For the majority of people that cover and care about healthcare, this week has been about a decision that the nine justices from the Supreme Court will eventually make on a healthcare law. And while I’d love to add the 15 millionth opinion, thought or analysis on the impending fate of the Affordable Care Act, I’m going to focus on something that is getting far less attention but could also change healthcare definitively: the exciting role healthcare informatics is playing in the growth of personalized medicine analysis.
This topic was covered well by our Contributing Editor, David Raths, in the March issue of HCI. I encourage you to check it out because it’s an in depth look at everything going on across the spectrum.
I recently got a chance to speak with the CIO of the Tampa, Fla.-based H. Lee Moffitt Cancer Center, Mark Hulse, R.N. (also quoted in David’s piece) about the cancer-based personalized medicine research program, Total Cancer Care, which his institution is participating in. What Hulse and his cohorts at Moffit and elsewhere – a total of 18 hospitals in 10 states participate – are doing with Total Cancer Care is worth mentioning multiple times. It represents what could possibly be the future in evidence-based, personalized medicine.
Mark Hulse, R.N.
The goal of Total Cancer Care is to follow cancer patients throughout their care treatment lifetime to understand specifically what types of treatment are best for specific individuals. It’s an attempt to gain a comprehensive look at the patient: discreet clinical data, genetics, treatment outcomes, samples of blood, urine and tumor tissue from surgeries and biopsies, which are stored in a bio-repository. The information, which is collected with the patient’s consent, goes into an electronic database, supported by Oracle (Redwood Shores, Calif.)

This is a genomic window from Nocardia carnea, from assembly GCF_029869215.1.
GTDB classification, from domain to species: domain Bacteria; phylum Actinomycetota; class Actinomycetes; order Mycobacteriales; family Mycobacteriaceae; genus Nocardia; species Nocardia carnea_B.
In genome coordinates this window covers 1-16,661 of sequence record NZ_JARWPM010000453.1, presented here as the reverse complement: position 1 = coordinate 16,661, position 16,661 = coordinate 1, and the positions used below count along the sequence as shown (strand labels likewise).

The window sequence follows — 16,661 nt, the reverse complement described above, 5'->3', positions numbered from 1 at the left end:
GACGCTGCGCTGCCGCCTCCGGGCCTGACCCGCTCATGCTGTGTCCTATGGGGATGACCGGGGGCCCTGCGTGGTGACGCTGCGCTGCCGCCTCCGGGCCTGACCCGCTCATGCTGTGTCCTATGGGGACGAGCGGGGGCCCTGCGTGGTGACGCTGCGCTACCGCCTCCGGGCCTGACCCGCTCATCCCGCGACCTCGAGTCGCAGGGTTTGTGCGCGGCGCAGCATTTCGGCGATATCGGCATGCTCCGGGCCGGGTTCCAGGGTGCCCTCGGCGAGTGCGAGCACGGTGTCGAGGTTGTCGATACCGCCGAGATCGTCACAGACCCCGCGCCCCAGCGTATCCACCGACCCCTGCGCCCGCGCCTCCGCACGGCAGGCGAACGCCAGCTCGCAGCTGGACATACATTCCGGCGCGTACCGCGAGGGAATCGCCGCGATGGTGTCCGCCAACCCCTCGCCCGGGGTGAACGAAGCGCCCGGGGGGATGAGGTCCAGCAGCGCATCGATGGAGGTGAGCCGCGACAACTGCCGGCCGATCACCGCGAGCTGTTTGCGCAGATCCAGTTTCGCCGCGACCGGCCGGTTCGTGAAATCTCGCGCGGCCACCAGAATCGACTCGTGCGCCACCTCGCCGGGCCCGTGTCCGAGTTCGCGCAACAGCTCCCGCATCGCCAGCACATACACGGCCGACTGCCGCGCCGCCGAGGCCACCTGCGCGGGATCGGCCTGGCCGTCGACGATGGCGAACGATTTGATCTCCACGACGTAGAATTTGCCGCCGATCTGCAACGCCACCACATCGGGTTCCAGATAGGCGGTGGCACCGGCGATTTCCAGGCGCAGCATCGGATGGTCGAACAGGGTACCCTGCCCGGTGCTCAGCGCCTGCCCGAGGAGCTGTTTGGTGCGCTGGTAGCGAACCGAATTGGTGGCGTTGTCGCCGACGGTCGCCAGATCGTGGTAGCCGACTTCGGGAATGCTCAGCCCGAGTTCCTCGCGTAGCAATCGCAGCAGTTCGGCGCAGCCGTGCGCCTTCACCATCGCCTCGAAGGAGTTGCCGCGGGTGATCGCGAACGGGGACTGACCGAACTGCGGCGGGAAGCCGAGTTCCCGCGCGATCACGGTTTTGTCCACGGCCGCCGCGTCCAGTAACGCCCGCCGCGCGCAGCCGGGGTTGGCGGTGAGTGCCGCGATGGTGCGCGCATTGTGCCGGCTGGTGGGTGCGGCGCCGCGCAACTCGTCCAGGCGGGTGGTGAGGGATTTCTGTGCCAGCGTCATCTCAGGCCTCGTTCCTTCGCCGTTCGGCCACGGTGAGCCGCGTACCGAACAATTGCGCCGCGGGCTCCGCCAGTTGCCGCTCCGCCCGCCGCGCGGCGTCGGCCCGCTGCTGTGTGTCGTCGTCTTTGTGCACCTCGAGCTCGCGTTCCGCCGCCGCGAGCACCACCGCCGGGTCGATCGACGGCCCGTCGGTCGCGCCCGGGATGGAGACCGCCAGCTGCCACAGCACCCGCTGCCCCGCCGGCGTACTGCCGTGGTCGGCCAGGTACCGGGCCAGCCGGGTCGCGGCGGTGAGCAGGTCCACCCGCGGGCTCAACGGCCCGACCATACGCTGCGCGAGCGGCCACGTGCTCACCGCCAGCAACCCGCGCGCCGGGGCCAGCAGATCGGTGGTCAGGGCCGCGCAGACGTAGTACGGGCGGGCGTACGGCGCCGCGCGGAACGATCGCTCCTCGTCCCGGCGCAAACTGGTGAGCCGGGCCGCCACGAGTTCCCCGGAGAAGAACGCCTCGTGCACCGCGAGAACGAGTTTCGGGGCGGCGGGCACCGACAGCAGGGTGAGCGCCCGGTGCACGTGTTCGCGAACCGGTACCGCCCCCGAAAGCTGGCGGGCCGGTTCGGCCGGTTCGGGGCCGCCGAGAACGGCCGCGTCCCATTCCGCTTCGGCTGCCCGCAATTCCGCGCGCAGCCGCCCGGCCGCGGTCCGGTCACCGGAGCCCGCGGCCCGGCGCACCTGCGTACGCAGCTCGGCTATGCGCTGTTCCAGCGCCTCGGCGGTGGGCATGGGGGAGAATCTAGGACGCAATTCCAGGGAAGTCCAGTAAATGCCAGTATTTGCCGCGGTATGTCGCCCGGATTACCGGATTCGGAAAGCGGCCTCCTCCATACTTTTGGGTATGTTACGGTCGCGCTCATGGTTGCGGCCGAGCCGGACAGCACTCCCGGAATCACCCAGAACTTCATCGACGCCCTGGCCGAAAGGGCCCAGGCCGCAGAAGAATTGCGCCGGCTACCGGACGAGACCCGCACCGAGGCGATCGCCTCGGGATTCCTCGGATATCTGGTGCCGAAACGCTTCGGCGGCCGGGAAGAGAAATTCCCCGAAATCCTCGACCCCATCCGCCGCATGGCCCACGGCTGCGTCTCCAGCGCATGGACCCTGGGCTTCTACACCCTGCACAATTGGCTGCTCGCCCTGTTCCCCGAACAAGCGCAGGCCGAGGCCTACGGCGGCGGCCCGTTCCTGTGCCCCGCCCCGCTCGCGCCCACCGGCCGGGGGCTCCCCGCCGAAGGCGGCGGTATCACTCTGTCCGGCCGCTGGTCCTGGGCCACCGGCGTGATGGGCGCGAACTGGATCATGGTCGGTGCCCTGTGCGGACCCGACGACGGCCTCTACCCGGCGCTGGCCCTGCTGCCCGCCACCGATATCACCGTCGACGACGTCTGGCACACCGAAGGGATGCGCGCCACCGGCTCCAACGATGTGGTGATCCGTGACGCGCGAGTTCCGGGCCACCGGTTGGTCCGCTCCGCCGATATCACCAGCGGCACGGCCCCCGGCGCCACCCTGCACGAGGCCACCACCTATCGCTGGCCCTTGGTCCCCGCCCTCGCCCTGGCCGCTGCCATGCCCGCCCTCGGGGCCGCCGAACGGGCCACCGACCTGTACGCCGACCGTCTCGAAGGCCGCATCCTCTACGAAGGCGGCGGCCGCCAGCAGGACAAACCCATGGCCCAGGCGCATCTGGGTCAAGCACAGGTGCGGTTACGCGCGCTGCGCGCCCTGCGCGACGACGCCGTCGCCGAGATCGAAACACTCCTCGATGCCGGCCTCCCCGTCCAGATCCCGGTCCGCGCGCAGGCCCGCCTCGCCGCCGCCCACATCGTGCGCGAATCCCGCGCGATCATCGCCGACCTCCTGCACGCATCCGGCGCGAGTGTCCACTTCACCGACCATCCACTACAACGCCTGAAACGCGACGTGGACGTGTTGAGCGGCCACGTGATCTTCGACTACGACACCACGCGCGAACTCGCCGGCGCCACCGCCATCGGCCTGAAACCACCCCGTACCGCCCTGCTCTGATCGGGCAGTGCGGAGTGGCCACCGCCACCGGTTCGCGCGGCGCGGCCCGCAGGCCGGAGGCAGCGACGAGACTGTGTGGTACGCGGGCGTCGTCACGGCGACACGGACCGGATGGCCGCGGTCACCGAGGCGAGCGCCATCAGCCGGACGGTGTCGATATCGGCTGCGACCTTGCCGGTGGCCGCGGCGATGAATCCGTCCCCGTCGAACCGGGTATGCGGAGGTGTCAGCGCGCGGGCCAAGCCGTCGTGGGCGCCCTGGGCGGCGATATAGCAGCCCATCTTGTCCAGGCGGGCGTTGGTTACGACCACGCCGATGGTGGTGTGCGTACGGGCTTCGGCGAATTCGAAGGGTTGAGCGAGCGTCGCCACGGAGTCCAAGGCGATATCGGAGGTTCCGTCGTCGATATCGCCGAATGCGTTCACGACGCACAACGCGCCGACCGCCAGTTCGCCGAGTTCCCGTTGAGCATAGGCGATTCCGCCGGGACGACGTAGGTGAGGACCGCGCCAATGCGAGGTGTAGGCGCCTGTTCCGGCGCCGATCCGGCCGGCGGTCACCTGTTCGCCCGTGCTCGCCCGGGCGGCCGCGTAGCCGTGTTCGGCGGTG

This isn’t a simple database though. It‘s a multi-dimensional platform that can look at the data from different perspectives, whether it’s for clinicians, researchers or the patients themselves. It also pulls data from additional outside sources, such as EMRs and cancer registries. According to Hulse, Moffitt is enhancing its EMR to include more discreet data fields which can be included in Total Cancer Care.
The whole Total Cancer Care program is supported by M2Gen, a for-profit subsidiary of Moffitt, which partners with pharmaceutical company Merck, to get clinical trial treatments in practice for patients in the program. Hulse says getting patients treatment this way is usually very inclusive since the Federal Drug Administration (FDA) rarely grants approval to drug treatment options. For instance, only 21 drugs made the FDA’s cut in 2010.
Even though Moffitt began development of it in 2003, Total Cancer Care is in its relative infancy. It first went live this past October and Hulse says the consortium is continuing to gather data from other sources. The real benefits from this program could flourish years from now if the comprehensive research can help develop treatments for future cancer patients.
In many ways, this development is similar to the population health management trend we’ve been seeing pop up all over the place in healthcare (I wrote about this trend in the same March HCI issue mentioned above). However, the bio-informatics part is unique to personalized medicine and something that will likely transform healthcare on a grand scale, albeit likely without a lot of attention. Hulse and others deserve kudos for leading the way on this quiet transformation.